It’s said that men are attracted to women similar to their mothers, but tiny, adorable Rinko Yamato bears little resemblance to Takeo’s burly, no-nonsense mother Yuriko. Mama Gouda is the source of her son’s exceptional physique, compassionate nature, and drive to protect the vulnerable. While Yamato’s cuteness and femininity make her relatable, Yuriko sends the message that those qualities aren’t mandatory to be loved and worthwhile, and that there’s more than one way to be a woman.
Early in the series, Yuriko tells her son, “You’re going to be a big brother soon.” Takeo, while happy, grows concerned, both for her age and the bags of groceries she’s carrying. Irritated, she tells him that she carried plenty of heavy things when she was pregnant with him, and that she’s “chronologically 40, but the doctor says [she’s] physically 22.” Takeo’s insistence on sheltering his mother, who continues to carry heavy grocery loads and do all the same physically taxing housework, is a regular source of annoyance to Yuriko. Pregnant women are often dehumanized – we treat them as if they’re made of glass, and the baby growing inside them is more important than they are themselves. Every body responds to pregnancy differently, and some women are just as capable of hard work as they are at any other time in their life. Tough-as-nails Yuriko has already survived one pregnancy without anyone sheltering her, and she’s just as fit as she was back then. She takes pride in her work taking care of the home. No wonder she gets cranky when her son acts like he knows better, even if it is coming from a good place.
It’s no wonder Takeo managed to forge such a strong, equal relationship with Yamato. He has a great model for it: his own mother and father. Though it does fall along traditional gender lines, with his mother staying at home to care for the apartment and his father working, there are signs that the two share a more equal relationship than most. Whenever his father, Yutaka, gets home, the first thing he does is go clean the bathtub. When baby Maki is born, he is also shown playing with her. These are small things, but with the division of labor as extreme as it tends to be in Japan, it can be difficult for fathers to be even that involved. Husbands being more involved in caring for the home is linked to greater satisfaction in marriages, and Yutaka and Yuriko have clearly created a healthy and loving home environment for Takeo. Yutaka clearly appreciates his wife for who she is, with her physical and emotional strength. He tells Takeo the story of how he fell in love with her: when they were young, they worked in the same office. At a work outing, Yuriko saved a co-worker from a falling pot of hot water, getting hit by the scalding water in her place. When Yutaka went to check on her, she said, “When I see cute girls like her, I just want to protect them, you know?” Yutaka continues, “For the first time in my life, I thought I’d want to ride out the turbulent waves of life with someone like her!” He proposed by saying he wanted to protect her, but “[she’s] so strong, I’ve never gotten around to protecting her.”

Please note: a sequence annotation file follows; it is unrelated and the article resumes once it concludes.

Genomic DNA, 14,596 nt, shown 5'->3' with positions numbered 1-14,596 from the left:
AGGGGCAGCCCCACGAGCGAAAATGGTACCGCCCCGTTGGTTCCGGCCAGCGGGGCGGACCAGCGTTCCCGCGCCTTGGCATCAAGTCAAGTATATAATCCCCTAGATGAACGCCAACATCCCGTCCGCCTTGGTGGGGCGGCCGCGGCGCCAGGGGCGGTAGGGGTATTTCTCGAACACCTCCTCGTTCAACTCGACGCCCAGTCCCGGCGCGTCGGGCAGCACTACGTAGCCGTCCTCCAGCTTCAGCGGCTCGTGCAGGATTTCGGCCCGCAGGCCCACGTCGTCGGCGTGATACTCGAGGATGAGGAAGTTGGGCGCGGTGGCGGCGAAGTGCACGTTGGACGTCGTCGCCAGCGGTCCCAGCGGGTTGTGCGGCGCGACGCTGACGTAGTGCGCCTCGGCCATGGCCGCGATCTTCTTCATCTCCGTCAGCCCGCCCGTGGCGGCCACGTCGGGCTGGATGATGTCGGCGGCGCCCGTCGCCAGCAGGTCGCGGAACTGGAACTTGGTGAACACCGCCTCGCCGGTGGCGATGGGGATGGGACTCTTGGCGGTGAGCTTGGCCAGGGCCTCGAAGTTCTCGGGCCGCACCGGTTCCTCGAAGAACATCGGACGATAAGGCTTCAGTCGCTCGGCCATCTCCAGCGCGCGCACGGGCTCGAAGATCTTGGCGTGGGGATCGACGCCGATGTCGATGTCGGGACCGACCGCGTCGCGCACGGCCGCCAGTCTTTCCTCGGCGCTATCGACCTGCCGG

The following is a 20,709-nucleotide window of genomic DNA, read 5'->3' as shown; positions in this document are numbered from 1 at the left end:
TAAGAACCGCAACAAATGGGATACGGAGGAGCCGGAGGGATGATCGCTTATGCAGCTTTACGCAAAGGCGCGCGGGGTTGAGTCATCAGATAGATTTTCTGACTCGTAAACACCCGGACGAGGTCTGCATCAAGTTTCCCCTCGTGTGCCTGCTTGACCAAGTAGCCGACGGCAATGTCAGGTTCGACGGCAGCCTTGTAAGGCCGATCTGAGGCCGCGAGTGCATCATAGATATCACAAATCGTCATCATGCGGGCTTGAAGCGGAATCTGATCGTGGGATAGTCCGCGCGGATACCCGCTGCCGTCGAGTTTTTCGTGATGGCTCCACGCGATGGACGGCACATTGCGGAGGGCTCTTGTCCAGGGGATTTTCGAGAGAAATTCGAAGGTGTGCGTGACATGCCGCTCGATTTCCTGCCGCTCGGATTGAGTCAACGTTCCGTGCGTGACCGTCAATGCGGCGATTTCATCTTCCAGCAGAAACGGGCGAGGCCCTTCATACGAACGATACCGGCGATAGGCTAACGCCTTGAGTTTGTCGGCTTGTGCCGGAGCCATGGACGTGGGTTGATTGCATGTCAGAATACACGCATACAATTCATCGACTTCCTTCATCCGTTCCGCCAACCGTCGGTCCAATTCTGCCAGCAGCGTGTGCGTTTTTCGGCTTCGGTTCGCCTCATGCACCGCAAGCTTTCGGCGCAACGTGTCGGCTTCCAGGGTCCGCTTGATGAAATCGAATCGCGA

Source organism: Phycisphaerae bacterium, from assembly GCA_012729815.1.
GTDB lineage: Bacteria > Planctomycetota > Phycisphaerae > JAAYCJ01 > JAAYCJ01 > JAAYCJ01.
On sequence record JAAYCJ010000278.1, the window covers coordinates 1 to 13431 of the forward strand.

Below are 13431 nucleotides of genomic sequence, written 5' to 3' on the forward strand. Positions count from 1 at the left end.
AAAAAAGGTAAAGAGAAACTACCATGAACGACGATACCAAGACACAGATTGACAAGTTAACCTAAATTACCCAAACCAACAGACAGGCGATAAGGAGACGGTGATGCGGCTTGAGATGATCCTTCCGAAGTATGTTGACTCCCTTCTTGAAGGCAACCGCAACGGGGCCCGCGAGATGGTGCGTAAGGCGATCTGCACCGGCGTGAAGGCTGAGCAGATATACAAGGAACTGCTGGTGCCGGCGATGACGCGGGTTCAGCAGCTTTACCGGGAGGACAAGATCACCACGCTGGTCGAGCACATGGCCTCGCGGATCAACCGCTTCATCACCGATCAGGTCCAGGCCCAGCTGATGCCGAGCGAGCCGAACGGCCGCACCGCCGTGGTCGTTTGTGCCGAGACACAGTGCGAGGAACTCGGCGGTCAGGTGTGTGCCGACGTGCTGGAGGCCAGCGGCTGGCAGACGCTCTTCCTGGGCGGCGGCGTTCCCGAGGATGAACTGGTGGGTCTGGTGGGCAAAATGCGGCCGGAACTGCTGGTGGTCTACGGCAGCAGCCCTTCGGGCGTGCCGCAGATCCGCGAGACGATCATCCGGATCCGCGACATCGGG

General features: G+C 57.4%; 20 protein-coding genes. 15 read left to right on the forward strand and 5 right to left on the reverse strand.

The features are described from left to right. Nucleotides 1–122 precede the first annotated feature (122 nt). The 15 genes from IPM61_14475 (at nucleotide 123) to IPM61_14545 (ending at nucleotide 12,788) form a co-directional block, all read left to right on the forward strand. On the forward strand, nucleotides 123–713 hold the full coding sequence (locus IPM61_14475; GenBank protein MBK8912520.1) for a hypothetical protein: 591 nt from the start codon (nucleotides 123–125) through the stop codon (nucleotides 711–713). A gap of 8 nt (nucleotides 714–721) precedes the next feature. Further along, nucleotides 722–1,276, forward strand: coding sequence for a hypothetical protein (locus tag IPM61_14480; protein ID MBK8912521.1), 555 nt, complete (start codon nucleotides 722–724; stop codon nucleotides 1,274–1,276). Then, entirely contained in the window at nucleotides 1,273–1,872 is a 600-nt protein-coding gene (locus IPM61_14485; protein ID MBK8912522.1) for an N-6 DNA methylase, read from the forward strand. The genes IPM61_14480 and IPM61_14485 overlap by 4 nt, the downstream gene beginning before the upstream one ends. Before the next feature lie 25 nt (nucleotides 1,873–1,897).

Yuriko’s protective instincts and her emotional strength are a major part of her self-identity. While Takeo is out buying those groceries he refused to let her carry, she tells Yamato, “Men are such wimps, women have to be the strong ones.” While I’m not a fan of gendered statements like that, truth still rings through the line. Yamato is confused, saying that Takeo is plenty strong, but Yuriko tells an anecdote from when he was five and ran into the street. He was almost hit by a car and she had to dive to protect him, scraping her arm in the process. Takeo panicked and begged her, “Don’t die, Mom!” Strength comes in many forms, and the form she refers to here – protectiveness, self-sacrifice, and keeping a brave face in a crisis – are commonly associated with motherhood. Yuriko displays this strength many times in the episode, but it comes at a price. When a fellow pregnant woman she met at the clinic slips on some steps, Yuriko catches her, but her own belly ends up absorbing the impact. She ends up going to the hospital and entering labor early, even giving up her wheelchair to the delivery room so the first-time mother-to-be sharing her room could have it. Along every step of the way she puts on a brave face for her son and his friends, shooting them a thumbs up and a wink even as she’s doubled over in pain. She even tells them flippantly, “I’m going to push one out now!” Hiding her pain and fear is the only way she can take care of Takeo in her current position; otherwise, he’d lose his mind with worry. She only drops her brave face in front of her husband, telling him sadly, “I wonder if our baby’s mad at me…” Yutaka reassures her, “You just wanted to protect them both.” Even the strongest feel vulnerable sometimes, and seeing the emotional partnership between the couple is touching.
When OreMono came out, some wondered if a series where Takeo were the girl would ever be viable. Well, she may not have a whole series focused on her, but that is Yuriko Gouda’s story. A woman who, though not traditionally beautiful, is admirable and beloved because of the power of her compassion and who thinks nothing of sacrificing herself to protect others. The Gouda family is beautiful because it shows that not just one kind of woman is worthy of love, and that you don’t need to change who you are to fit artificial ideas of how you should act because of your gender. When I become a mother myself, I hope I can be as strong – physically and emotionally – as Yuriko.